At 06:45 UTC, the plane touched down hard, approximately 1,030 feet (310 m) past the threshold of Runway 33, at a speed of approximately 200 knots (370 km/h; 230 mph), bounced once and then touched down again, approximately 2,800 feet (850 m) from the threshold. Maximum emergency braking was applied and retained, and the plane came to a stop after a landing run that consumed 7,600 feet (2,300 m) of the 10,000-foot (3,000 m) runway. Because the anti-skid and brake modulation systems were inoperative, the eight main wheels locked up; the tires abraded and fully deflated within 450 feet (140 m).:11 Fourteen passengers and two crew members suffered minor injuries, while two passengers suffered serious injuries during the evacuation of the aircraft. The plane suffered structural damage to the main landing gear and the lower fuselage.
The Portuguese Aviation Accidents Prevention and Investigation Department (GPIAA) investigated the accident along with Canadian and French authorities.
The investigation revealed that the cause of the accident was a fuel leak in the #2 engine, caused by an incorrect part installed in the hydraulics system by Air Transat maintenance staff as part of routine maintenance. The engine had been replaced with a spare engine, lent by Rolls-Royce, from an older model which did not include a hydraulic pump. Despite the lead mechanic's concerns, Air Transat authorized the use of a part from a similar engine, an adaptation that did not maintain adequate clearance between the hydraulic lines and the fuel line. This lack of clearance, on the order of millimetres from the intended part, allowed chafing between the lines to rupture the fuel line, causing the leak. Air Transat accepted responsibility for the accident and was fined 250,000 Canadian dollars by the Canadian government, which as of 2009 was the largest fine in Canadian history.
Pilot error was also listed as one of the lead causes of the accident (for failing to identify the fuel leak, for neglecting to shut down crossfeed after first engine flame out, as well as for failing to follow standard operating procedure in possibly more than one case). Nevertheless, the pilots returned to a heroes' welcome from the Canadian press as a result of their successful unpowered landing. In 2002, Captain Piché was awarded the Superior Airmanship Award by the Air Line Pilots' Association.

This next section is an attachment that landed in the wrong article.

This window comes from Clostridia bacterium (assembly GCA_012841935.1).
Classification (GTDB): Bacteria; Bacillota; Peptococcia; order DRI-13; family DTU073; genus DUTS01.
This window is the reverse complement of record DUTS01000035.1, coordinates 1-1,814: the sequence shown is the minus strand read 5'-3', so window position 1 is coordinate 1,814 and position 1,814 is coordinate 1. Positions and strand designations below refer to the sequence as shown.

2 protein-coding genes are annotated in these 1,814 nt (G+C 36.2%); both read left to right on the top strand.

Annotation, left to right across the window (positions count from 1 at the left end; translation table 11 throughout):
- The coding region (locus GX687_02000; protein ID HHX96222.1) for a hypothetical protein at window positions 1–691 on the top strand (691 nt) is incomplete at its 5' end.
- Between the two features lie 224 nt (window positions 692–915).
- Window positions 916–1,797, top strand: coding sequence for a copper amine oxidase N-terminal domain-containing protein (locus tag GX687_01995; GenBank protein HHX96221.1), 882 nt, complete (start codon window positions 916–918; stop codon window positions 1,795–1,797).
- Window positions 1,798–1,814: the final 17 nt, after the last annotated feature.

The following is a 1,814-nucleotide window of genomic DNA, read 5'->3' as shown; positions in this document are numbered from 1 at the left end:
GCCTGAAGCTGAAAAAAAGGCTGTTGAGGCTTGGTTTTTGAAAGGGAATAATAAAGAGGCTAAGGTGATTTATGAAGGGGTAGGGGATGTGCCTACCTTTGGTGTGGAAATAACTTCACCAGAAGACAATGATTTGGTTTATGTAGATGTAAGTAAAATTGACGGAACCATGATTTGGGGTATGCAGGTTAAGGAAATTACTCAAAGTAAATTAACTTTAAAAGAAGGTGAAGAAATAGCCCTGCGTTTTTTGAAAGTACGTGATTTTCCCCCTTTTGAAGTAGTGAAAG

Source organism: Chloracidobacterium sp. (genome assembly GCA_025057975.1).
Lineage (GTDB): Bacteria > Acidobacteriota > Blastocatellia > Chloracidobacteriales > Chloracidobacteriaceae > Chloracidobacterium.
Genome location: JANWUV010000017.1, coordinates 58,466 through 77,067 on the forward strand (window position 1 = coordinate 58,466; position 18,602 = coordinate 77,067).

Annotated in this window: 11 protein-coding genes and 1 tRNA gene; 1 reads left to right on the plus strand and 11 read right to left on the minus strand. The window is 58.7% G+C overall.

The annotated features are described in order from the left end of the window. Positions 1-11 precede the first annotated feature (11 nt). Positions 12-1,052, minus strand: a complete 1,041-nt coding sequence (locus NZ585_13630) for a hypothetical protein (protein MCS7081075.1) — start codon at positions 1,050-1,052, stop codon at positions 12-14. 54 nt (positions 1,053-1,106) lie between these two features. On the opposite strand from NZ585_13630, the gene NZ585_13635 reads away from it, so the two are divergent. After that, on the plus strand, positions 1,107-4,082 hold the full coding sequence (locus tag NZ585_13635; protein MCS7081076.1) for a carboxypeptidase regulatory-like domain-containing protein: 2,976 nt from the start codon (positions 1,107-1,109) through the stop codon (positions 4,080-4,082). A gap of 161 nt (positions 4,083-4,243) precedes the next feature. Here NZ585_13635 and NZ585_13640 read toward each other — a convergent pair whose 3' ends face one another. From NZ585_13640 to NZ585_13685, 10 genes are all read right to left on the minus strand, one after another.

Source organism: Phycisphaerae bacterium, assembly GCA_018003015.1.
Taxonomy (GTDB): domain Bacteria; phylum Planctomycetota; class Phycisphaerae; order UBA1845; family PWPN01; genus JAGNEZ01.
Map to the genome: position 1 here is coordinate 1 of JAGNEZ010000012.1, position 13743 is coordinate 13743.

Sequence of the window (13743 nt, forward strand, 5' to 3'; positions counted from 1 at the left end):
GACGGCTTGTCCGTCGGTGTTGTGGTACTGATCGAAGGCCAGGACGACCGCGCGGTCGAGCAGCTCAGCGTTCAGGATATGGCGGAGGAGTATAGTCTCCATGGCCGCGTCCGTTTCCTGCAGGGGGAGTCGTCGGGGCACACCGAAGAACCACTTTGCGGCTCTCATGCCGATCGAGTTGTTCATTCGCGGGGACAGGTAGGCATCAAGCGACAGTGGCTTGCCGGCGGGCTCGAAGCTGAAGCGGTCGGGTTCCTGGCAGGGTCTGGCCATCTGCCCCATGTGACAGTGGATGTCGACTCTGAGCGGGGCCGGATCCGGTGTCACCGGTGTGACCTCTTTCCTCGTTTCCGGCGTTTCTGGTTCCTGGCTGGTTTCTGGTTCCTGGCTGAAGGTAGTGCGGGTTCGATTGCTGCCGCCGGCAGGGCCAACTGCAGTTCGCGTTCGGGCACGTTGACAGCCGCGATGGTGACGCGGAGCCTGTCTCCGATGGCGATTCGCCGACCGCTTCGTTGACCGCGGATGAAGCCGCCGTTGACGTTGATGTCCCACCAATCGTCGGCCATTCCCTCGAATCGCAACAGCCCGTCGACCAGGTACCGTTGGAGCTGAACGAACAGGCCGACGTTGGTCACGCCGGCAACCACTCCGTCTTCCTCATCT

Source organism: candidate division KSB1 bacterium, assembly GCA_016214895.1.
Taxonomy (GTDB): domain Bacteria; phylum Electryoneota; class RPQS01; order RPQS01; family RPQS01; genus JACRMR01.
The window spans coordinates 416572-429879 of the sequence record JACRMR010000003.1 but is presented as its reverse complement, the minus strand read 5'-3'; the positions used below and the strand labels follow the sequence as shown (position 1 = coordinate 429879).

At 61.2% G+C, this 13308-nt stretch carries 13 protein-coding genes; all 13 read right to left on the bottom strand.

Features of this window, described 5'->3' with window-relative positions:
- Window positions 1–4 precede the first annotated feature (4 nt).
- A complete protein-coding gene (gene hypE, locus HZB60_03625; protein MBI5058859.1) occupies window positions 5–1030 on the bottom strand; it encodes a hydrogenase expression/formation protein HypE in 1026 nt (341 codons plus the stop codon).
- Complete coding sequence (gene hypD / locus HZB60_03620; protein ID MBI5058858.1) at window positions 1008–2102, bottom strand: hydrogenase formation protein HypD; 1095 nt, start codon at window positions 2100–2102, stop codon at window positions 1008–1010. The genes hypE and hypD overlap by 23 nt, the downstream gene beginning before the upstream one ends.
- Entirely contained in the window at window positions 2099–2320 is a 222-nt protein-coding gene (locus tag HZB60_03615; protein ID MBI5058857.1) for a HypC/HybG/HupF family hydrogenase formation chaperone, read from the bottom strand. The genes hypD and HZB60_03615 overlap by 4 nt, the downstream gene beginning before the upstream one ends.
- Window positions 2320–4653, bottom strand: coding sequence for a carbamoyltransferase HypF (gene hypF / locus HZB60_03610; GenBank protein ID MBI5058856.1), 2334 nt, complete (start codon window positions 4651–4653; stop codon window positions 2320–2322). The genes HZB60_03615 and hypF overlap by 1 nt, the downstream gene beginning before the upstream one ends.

Following the accident investigation, the French Directorate General for Civil Aviation (DGCA) issued F-2002-548B, requiring a detailed fuel leak procedure in the flight manual and the need for crews to be aware of this. This was later cancelled and replaced by F-2005-195. The Federal Aviation Administration (FAA) issued AD 2006-02-01, effective February 3, 2006, requiring new airplane flight manual procedures to follow in the event of a fuel leak for Airbus Model A330 and A340 aircraft.
The accident led to the French Directorate General for Civil Aviation (DGCA) and Federal Aviation Administration (FAA) issuing an Airworthiness Directive (AD), requiring all operators of Airbus models A318, A319, A320 and A321 narrow body aircraft to revise the flight manual, stressing that crews should check that any fuel imbalance is not caused by a fuel leak before opening the cross-feed valve. The AD required all airlines operating these Airbus models to make revisions to the Flight Manual before any further flights were allowed. The FAA gave a 15-day grace period before enforcing the AD. Airbus also modified its computer systems; the on-board computer now checks all fuel levels against the flight plan. It now gives a clear warning if fuel is being expended beyond the specified fuel consumption rate of the engines. Rolls-Royce also issued a bulletin advising of the incompatibility of the relevant engine parts.
The aircraft was repaired and returned to service with Air Transat in December 2001, with the nickname "Azores glider". The aircraft was placed into storage in March 2020.
Margaret McKinnon, a postdoctoral psychology student at Baycrest Health Sciences in Toronto at the time, was a passenger on her honeymoon on Flight 236. She and colleagues recruited fifteen other passengers in a study of posttraumatic stress disorder (PTSD), published in August 2014 in the academic journal Clinical Psychological Science, which compared details recalled by passengers suffering from PTSD with those recalled by passengers without PTSD and with a control group.